VARC Residency update
I entered this week long residency with some ideas of what I wanted to create, what I wanted to research, and to certain extent what I wanted to create, but I really had no idea of the journey that the residency would take me on.
Having the time and the space to really focus on my work without any worries, knowing also that my son was with me, taken care of by my mum, and that they were also getting a break from the everyday, in the most beautiful place, really a cream came true. I will be forever thankful for he opportunity.
I started by exploring some of the local area, as I wanted to looking into the history of the folklore of Northumberland, and especially those tales based around the immediate vicinity.
You can see some of the work that I produced here.
But the my own work started to speak to me, more than it ever has in my time practicing, late evenings in the studio, with utter silence, and just my work talking to me. Speaking to me the tales of womanhood, of motherhood, of domesticity, of generations of family of tales and stories, the imaginings passed down through the years, through the centuries. The oral story telling traditions of this part of the world, of all the parts of the world.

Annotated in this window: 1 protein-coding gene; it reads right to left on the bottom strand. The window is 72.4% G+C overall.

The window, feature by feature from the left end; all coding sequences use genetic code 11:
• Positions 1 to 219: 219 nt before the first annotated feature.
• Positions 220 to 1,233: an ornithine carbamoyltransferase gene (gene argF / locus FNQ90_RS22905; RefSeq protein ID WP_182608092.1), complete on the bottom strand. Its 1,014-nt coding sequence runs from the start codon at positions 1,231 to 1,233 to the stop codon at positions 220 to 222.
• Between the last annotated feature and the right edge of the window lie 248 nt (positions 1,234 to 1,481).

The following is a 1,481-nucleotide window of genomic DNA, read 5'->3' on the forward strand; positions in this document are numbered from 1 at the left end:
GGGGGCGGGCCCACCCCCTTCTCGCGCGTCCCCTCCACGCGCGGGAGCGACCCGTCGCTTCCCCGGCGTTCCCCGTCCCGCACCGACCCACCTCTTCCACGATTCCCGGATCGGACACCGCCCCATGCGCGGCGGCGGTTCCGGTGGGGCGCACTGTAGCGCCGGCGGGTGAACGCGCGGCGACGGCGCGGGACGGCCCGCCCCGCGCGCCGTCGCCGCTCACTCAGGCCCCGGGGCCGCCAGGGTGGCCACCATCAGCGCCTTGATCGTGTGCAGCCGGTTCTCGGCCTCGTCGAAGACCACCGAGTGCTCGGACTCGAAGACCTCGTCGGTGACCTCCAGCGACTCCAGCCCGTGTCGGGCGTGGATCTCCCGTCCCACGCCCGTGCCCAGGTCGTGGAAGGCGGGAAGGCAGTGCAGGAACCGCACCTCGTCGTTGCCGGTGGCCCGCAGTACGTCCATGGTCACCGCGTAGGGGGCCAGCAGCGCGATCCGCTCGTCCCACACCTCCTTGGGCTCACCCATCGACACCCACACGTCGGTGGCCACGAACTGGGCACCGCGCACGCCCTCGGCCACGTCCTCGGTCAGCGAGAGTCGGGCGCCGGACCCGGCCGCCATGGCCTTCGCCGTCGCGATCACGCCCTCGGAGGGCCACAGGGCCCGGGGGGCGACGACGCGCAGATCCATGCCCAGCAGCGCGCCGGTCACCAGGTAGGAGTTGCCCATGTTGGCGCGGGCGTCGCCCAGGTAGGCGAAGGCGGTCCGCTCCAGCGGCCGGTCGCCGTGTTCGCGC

And this is what my work has become, more feminine than I could have ever imagined, more motherly, more domestic, I hadn’t stopped to see, I hadn’t stopped before to allow what it really meant.
The paintings and subsequent imprints made from it, each a different version of the same story, folktales and family tales.
I’m still spending time to figure out what all this means for my practice, and where I want to take the work, but right now I feels like the work found its way to where it should be, where it has always been heading. The residency seemed to allow for many threads of my practice – from many years to finally pull together and really become coherent.
With thanks to VARC (Visual Arts in Rural Communities) and The Auxiliary for the opportunity.
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